A Look At The Gear I Shoot With

The gear we choose to work with isn’t just a set of tools; it’s a vital extension of our vision and style Every camera and lens possesses its own distinct characteristics, influencing the way we capture the world around us.

Over a decade of shooting, I’ve carefully refined my gear list, forging a deeply personal connection with each piece.

As I’ve played with more gear and gotten to better understand my style, I’ve come to use different cameras and lenses selectively to capture the unique style and texture I’m going for with each shoot and shot.

Each camera and lens contributes a unique touch to my capture style, and below I share the practical and creative insights that have shaped my choices. 

Camera Bodies

For cameras, I shoot with the Sony mirrorless system

After exploring many camera systems, I have found that I feel most artistically in flow on Sony. There is something that just feels a little hyper-realistic about the final product for me and it aligns with my style and how I see the world.

Depending on the shoot, assignment, or adventure, I shoot on a combination of the Sony A7RV (full-frame) and the A6600 (APS-C).

I love both and they both hold a special place in my photography, depending on what I’m shooting, the amount of gear space I have, and the type of assignment.

The Sony A7RV is my go-to for commercial and adventure, especially when I’m shooting in a static space and/or weight doesn’t matter as much. The camera produces huge, high-quality, and unparalleled images, is super quick, and I love the look it provides with the Sony lenses. Plus, the auto-focus features are some of the best in the business.

The Sony A6600, on the other hand, is my go-to for some lightweight or high-stakes adventure photography. For how small it is, it is a super powerful camera, packaged in an agile and light body. This makes it the perfect camera for when I am on adventures, climbing mountains, or traveling with limited space (I try and never check bags lol).

The Sony A7RV

The Sony A7R IV is my go-to for commercial level assignments or when I’m doing high-quality portraits or events. It produces huge, high-quality, and unparalleled images, is super fast, and the images that come out of it blow me away.

The Sony A6600

The Sony A6600, on the other hand, is my go-to for most travel and adventure photography. It is a super powerful camera, packaged in a small and light body. This makes it the perfect camera for when I am on adventures, climbing mountains, traveling with limited space (I never check bags lol), or anytime I need to pay attention to weight and space.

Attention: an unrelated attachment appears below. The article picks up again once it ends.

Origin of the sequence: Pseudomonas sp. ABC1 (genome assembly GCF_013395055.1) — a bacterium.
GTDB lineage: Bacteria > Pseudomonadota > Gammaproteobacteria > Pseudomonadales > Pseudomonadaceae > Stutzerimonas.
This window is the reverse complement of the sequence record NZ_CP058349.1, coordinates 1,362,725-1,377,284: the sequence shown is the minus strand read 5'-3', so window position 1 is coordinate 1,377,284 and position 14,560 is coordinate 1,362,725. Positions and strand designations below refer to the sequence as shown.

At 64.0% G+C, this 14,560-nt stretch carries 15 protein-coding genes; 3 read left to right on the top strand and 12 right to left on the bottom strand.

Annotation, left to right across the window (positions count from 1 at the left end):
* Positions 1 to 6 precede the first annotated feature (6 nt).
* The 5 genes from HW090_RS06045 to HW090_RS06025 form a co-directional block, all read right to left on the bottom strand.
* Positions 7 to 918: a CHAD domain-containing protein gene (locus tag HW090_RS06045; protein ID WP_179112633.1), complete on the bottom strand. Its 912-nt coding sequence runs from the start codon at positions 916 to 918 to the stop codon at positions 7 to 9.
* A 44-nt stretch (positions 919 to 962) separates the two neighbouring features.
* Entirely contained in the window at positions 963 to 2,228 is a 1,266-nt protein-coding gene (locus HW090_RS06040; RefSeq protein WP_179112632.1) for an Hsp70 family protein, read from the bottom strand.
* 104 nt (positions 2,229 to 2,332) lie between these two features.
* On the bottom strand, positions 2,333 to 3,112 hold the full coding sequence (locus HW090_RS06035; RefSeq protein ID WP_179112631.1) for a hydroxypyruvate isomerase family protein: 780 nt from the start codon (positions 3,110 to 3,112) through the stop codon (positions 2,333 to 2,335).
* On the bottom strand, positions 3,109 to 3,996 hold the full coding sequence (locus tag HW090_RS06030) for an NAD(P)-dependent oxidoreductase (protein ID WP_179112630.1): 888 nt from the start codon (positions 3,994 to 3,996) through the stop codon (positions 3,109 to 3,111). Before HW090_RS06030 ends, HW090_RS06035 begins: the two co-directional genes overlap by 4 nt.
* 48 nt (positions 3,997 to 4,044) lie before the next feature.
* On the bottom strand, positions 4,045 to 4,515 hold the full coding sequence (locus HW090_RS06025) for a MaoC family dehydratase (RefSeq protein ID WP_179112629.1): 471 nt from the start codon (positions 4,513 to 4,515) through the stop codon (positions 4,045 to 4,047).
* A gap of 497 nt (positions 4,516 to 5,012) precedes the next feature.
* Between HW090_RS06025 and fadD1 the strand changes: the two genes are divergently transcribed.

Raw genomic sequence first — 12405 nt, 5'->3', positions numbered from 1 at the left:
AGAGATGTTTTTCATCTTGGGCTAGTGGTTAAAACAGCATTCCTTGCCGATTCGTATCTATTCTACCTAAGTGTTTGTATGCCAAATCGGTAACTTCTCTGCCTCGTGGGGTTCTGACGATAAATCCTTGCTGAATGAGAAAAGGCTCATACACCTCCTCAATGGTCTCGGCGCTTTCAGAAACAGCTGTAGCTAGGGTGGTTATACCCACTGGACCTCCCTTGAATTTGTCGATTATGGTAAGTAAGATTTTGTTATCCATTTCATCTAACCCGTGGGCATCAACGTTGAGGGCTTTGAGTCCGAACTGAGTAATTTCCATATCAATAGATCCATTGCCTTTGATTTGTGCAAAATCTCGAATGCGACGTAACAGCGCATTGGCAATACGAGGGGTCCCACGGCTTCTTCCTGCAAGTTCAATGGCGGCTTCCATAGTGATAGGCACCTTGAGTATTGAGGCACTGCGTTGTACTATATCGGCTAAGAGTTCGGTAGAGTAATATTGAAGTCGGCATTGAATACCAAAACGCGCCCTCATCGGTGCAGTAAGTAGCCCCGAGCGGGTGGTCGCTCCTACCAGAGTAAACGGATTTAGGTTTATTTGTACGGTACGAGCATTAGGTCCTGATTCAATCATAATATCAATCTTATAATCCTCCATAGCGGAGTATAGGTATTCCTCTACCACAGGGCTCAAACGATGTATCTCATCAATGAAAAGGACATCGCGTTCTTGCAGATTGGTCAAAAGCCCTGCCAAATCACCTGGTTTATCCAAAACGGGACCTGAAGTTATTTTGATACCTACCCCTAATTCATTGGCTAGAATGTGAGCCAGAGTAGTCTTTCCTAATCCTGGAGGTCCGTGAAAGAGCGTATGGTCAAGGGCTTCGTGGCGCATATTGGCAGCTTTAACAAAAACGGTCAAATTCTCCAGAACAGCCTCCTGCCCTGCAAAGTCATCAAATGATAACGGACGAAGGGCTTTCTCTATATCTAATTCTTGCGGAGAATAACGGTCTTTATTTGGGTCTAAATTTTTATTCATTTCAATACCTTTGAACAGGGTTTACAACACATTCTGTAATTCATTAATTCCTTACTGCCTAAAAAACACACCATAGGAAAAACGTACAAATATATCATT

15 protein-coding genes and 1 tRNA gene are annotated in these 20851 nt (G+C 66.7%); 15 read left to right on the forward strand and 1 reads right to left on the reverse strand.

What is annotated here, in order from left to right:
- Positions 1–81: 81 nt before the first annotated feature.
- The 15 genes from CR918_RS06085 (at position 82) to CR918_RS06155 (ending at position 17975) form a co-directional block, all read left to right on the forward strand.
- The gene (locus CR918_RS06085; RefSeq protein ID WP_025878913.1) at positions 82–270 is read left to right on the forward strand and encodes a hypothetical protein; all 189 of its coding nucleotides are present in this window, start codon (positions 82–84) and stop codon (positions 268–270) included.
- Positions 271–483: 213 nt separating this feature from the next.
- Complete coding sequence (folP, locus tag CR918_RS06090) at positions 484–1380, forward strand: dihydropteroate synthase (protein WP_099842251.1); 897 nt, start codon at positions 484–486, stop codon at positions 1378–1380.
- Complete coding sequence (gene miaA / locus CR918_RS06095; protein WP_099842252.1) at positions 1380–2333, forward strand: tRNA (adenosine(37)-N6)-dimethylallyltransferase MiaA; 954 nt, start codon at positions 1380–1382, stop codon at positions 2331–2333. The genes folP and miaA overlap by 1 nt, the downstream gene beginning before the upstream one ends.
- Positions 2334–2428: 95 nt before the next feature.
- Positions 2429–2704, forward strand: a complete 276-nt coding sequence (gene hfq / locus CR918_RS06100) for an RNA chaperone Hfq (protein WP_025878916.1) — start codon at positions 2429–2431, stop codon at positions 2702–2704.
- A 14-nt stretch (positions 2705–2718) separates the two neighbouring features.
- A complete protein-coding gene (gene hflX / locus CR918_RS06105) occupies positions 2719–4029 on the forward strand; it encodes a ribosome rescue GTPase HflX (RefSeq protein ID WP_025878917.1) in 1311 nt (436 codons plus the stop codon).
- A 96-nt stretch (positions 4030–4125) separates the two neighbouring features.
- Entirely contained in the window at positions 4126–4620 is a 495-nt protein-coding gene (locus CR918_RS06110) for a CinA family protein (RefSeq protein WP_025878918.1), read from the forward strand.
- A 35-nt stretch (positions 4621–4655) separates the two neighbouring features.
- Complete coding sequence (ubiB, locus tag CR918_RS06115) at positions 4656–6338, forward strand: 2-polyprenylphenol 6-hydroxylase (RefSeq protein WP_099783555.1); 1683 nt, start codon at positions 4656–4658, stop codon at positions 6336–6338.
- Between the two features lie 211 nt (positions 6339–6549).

When it comes to lenses, I think of them as the eye that allows the audience to see what I’m seeing. Different lenses see differently and can totally change how what I’m looking at is perceived. Each of the lenses I shoot with has it’s own character and while I have my favorites, 

When it comes to lenses, I shoot on a mixture of lenses depending on the story, set, setting, and style, as well as the camera I am using.

For the A7R IV:

I try and use my full-frame set-up as much as I can, especially if I am doing more static location shooting, such as portraits, I will use prime lenses, but a lot of what I shoot is mixed, which has me leaning towards zoom lenses.

For my full-frame set-up, my go-to lenses are:

Zoom Lenses

Prime Lenses

For the A6600:

As I mentioned above, my A6600 set-up is the one I mostly use when I’m in the backcountry, climbing mountains, or have to cover dozens of kilometers and weight matters. I go with it due to it’s smaller size and weight, as well as its replacement value if something goes wrong on a mountain. I usually pair it with the following lenses:

  • 16-35mm f/2.8 GM II – Due to the crop in, this is a great mid-range zoom lens for the backcountry. It allows me to have enough width to capture the scene, while being able to zoom in enough to get some good storytelling shots.
  • 24-70mm, f/2.8 GM II (full frame) – Occasionally, I will rock my favorite all around lens, the 24-70mm GM II lens on my A6600 crop. It works out to an effective 38mm to 112mm, which can be a great balance for getting both wide shots and zoomed-in shots when the terrain is variable.


I currently shoot all of my drone photography and videography on the DJI Mavic Air 3, having recently upgraded from the DJI Mavic Air 2S.

The Mavic Air 3 hits the Goldilocks zone for me. It’s fairly lightweight, but captures enough but big enough that it can handle higher wind situations that are common in the mountains. 

It strikes a perfect balance of weight versus quality, making it fantastic for travelling and adventures.

Also, considering most of the environments I want to drone in are quiet remote, it is always a balance between size, weight, and having the firepower to capture the shot I want.

Adventure Cameras And Gear

In addition to my primary gear, I always have a couple of trusty companions in my bag, especially when I’m out adventuring or storytelling: the Insta360 One RS and the the GoPro 11 Black.

The Insta360 One RS has a special place in my heart because its so good at capturing context and delivering truly unique shots that add depth to my storytelling.

As for the GoPro 11 Black, it’s earned its place because it is incredibly lightweight, is super durable, consistently can capture high-quality footage without much effort, and truthfully won’t break my heart if I break it (assuming I get the memory card back). I love it because I use it in pretty much any situation and be comes a silent narrator, providing valuable backstory and context to the visuals I create.

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